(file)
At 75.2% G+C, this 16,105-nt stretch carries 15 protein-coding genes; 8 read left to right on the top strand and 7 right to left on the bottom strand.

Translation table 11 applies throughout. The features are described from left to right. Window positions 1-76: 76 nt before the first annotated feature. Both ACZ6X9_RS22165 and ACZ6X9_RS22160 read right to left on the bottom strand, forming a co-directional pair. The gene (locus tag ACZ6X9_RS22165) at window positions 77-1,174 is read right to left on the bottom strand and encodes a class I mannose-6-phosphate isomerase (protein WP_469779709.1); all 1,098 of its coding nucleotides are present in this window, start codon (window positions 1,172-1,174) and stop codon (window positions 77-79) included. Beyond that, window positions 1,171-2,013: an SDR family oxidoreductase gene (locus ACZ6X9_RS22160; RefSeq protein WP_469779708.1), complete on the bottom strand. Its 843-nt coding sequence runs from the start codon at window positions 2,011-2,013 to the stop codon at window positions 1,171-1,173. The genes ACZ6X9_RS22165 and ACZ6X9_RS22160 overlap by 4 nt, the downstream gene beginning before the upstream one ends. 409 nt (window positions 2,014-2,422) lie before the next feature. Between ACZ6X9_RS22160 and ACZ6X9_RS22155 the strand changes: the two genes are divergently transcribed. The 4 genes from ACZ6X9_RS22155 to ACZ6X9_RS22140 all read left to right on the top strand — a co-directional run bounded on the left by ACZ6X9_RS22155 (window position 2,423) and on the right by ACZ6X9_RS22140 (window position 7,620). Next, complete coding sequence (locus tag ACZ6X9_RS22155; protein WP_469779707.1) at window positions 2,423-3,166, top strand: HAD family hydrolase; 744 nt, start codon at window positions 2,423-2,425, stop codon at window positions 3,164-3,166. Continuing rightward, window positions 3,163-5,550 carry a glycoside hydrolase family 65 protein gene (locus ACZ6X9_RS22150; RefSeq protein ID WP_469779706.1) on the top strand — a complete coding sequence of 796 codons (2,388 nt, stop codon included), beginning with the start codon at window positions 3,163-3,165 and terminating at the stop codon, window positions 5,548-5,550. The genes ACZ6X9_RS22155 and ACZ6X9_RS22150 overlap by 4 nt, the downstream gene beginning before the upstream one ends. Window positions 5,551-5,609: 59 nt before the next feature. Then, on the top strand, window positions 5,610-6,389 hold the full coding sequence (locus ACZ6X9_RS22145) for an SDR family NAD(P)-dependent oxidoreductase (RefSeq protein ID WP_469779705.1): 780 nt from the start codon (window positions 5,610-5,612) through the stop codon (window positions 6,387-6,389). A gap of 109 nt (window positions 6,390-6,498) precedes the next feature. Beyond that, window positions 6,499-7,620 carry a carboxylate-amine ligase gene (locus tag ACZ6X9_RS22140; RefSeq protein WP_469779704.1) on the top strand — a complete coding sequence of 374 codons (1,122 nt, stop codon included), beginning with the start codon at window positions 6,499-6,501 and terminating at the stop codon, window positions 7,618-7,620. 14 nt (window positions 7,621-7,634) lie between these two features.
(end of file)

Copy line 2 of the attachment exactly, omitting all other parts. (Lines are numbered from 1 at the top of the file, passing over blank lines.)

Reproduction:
Translation table 11 applies throughout. The features are described from left to right. Window positions 1-76: 76 nt before the first annotated feature. Both ACZ6X9_RS22165 and ACZ6X9_RS22160 read right to left on the bottom strand, forming a co-directional pair. The gene (locus tag ACZ6X9_RS22165) at window positions 77-1,174 is read right to left on the bottom strand and encodes a class I mannose-6-phosphate isomerase (protein WP_469779709.1); all 1,098 of its coding nucleotides are present in this window, start codon (window positions 1,172-1,174) and stop codon (window positions 77-79) included. Beyond that, window positions 1,171-2,013: an SDR family oxidoreductase gene (locus ACZ6X9_RS22160; RefSeq protein WP_469779708.1), complete on the bottom strand. Its 843-nt coding sequence runs from the start codon at window positions 2,011-2,013 to the stop codon at window positions 1,171-1,173. The genes ACZ6X9_RS22165 and ACZ6X9_RS22160 overlap by 4 nt, the downstream gene beginning before the upstream one ends. 409 nt (window positions 2,014-2,422) lie before the next feature. Between ACZ6X9_RS22160 and ACZ6X9_RS22155 the strand changes: the two genes are divergently transcribed. The 4 genes from ACZ6X9_RS22155 to ACZ6X9_RS22140 all read left to right on the top strand — a co-directional run bounded on the left by ACZ6X9_RS22155 (window position 2,423) and on the right by ACZ6X9_RS22140 (window position 7,620). Next, complete coding sequence (locus tag ACZ6X9_RS22155; protein WP_469779707.1) at window positions 2,423-3,166, top strand: HAD family hydrolase; 744 nt, start codon at window positions 2,423-2,425, stop codon at window positions 3,164-3,166. Continuing rightward, window positions 3,163-5,550 carry a glycoside hydrolase family 65 protein gene (locus ACZ6X9_RS22150; RefSeq protein ID WP_469779706.1) on the top strand — a complete coding sequence of 796 codons (2,388 nt, stop codon included), beginning with the start codon at window positions 3,163-3,165 and terminating at the stop codon, window positions 5,548-5,550. The genes ACZ6X9_RS22155 and ACZ6X9_RS22150 overlap by 4 nt, the downstream gene beginning before the upstream one ends. Window positions 5,551-5,609: 59 nt before the next feature. Then, on the top strand, window positions 5,610-6,389 hold the full coding sequence (locus ACZ6X9_RS22145) for an SDR family NAD(P)-dependent oxidoreductase (RefSeq protein ID WP_469779705.1): 780 nt from the start codon (window positions 5,610-5,612) through the stop codon (window positions 6,387-6,389). A gap of 109 nt (window positions 6,390-6,498) precedes the next feature. Beyond that, window positions 6,499-7,620 carry a carboxylate-amine ligase gene (locus tag ACZ6X9_RS22140; RefSeq protein WP_469779704.1) on the top strand — a complete coding sequence of 374 codons (1,122 nt, stop codon included), beginning with the start codon at window positions 6,499-6,501 and terminating at the stop codon, window positions 7,618-7,620. 14 nt (window positions 7,621-7,634) lie between these two features.